Thank you, Don.
It is truly an honor to receive this award.
We created the Maryland Partnership for Children in Nature in 2008 to connect children with their natural world and to educate them to become responsible stewards of our troubled planet.
Our efforts have been buoyed by amazing partners,
Our hosts today, NAAEE work nationally and globally to expand opportunities for environmental and outdoor education.
We also want to thank the Blue Sky Funders for recognizing the challenges presented by funding needs and for working together to strengthen Environmental Education locally and nationally.
We also have some Coastal Stewards with us today, young people from the Eastern Shore who are really dedicated to educating their community about conservation and restoration.
Also the members of our Partnership: Co- Chairs, DNR Secretary Joe Gill, State Schools Superintendent Lillian M. Lowery, Staff Leads Britt Slattery and Gary Hedges. And partners from organizations like Chesapeake Bay Foundation, Chesapeake Bay Trust, the Parks and People Foundation, and the Maryland Association for Environmental and Outdoor Education.
And last, but certainly not least, Congressman John Sarbanes for leading the national effort to ensure No Child is left INSIDE.
The partnership has three main goals:
To expand opportunities for young people to have unstructured time in natural settings
To expand opportunities for structured outdoor learning through park and public lands programs.
To ensure that youth are exposed to the natural environment at school through the development of a state-wide Environmental Literacy plan.
Together, in 2011, we made Maryland the first State in the nation to require students to be environmentally literate as a high school graduation requirement. We're also making sure that environmental education is woven throughout disciplines in grades preK-12, including science, social studies, math, language and art.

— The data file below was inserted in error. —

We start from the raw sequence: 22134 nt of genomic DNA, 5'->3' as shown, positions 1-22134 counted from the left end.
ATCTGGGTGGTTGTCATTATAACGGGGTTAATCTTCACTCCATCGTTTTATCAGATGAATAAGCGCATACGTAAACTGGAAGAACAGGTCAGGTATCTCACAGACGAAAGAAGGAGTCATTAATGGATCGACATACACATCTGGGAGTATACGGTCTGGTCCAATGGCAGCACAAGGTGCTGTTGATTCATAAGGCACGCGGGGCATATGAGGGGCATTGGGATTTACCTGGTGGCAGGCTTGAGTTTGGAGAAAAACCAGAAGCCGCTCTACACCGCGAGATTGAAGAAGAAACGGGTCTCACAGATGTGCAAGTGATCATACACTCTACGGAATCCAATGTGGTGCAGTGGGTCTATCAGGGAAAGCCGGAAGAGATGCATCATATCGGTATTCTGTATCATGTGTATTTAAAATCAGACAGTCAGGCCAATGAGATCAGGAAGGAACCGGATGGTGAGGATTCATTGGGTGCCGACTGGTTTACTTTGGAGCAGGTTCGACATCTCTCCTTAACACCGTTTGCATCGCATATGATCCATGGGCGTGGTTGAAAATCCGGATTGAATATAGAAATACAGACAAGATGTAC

Last year we launched the Stream Restoration Challenge. This 3-year grant program will award up to $6 million to organizations to improve water quality while providing opportunities for students in service learning and environmental literacy.
Early results? This past spring 2,800 students earned more than 7,500 service learning credits, planting 46,000 trees. We plan to triple that output over the next two years, with 33,000 students planting 156,000 trees.
Last month we launched "Explore and Restore Your Schoolshed," a statewide initiative where students use the streams and creeks on or near their school properties as outdoor classrooms.
They are not only learning about their local environment -- they are taking an active role in improving and protecting stream health. More than 100 schools in 23 counties have signed on.
And our efforts to connect young people with their natural world are not limited to schools. Over the past five years we have graduated 1,800 young people from the Maryland Conservation Jobs Corps. By employing at-risk youth in State Parks, these summer jobs prepare members for green jobs, with meaningful construction, restoration and maintenance projects.
We continue to expand opportunities for parents and mentors to help the young people in their lives connect with nature.
Parks, nature centers, and communities are embracing the Maryland Children's Outdoor Bill of Rights as a way to help promote the vast network of opportunities available statewide for children and their families to recreate and learn outdoors.
[Every Maryland child shall have the opportunity to: Discover & connect with their natural world, Play & learn outdoors, Splash & swim in the water, Camp under the stars, Follow a trail, Catch a fish, Watch wildlife, Explore wild places close to home, Celebrate their culture & heritage and, and Share nature with a great mentor or teacher.]
For five years in a row, Maryland has had the #1 schools in the country. We're investing record amounts in those schools, and doing more to hold down the cost of higher education than any other state.
But we know that if we truly wish to prepare our children for the challenges of tomorrow, we must recognize that education is about much more than reading, writing and arithmetic.
At its core, education is about teaching our children to be responsible citizens of the world. It is about instilling in them the ideal that each individual can make a difference, and that each of us must try.
Climate change Air pollution Water quality Natural Resources depletion are all complex environmental challenges threaten our health, our economy and our environment -- the very future of our planet and the lives of future generations.
For our children and theirs to attain the knowledge and skills necessary to address these complex issues, they must reconnect with their natural world.
We have an opportunity now, because of the common platforms that we have built--with GIS, modern technology, and a more highly developed environmental science than we had 20 years ago--to crowd-source the healing of our world.
And to do it in a way that engages and excites students, a way that allows them to see the broad impact of their actions.
Our investments in environmental education today, will ensure that our young people graduate high school not only with the intellectual ability to tackle complex environmental challenges -- but also with the will and desire to care for and save our planet.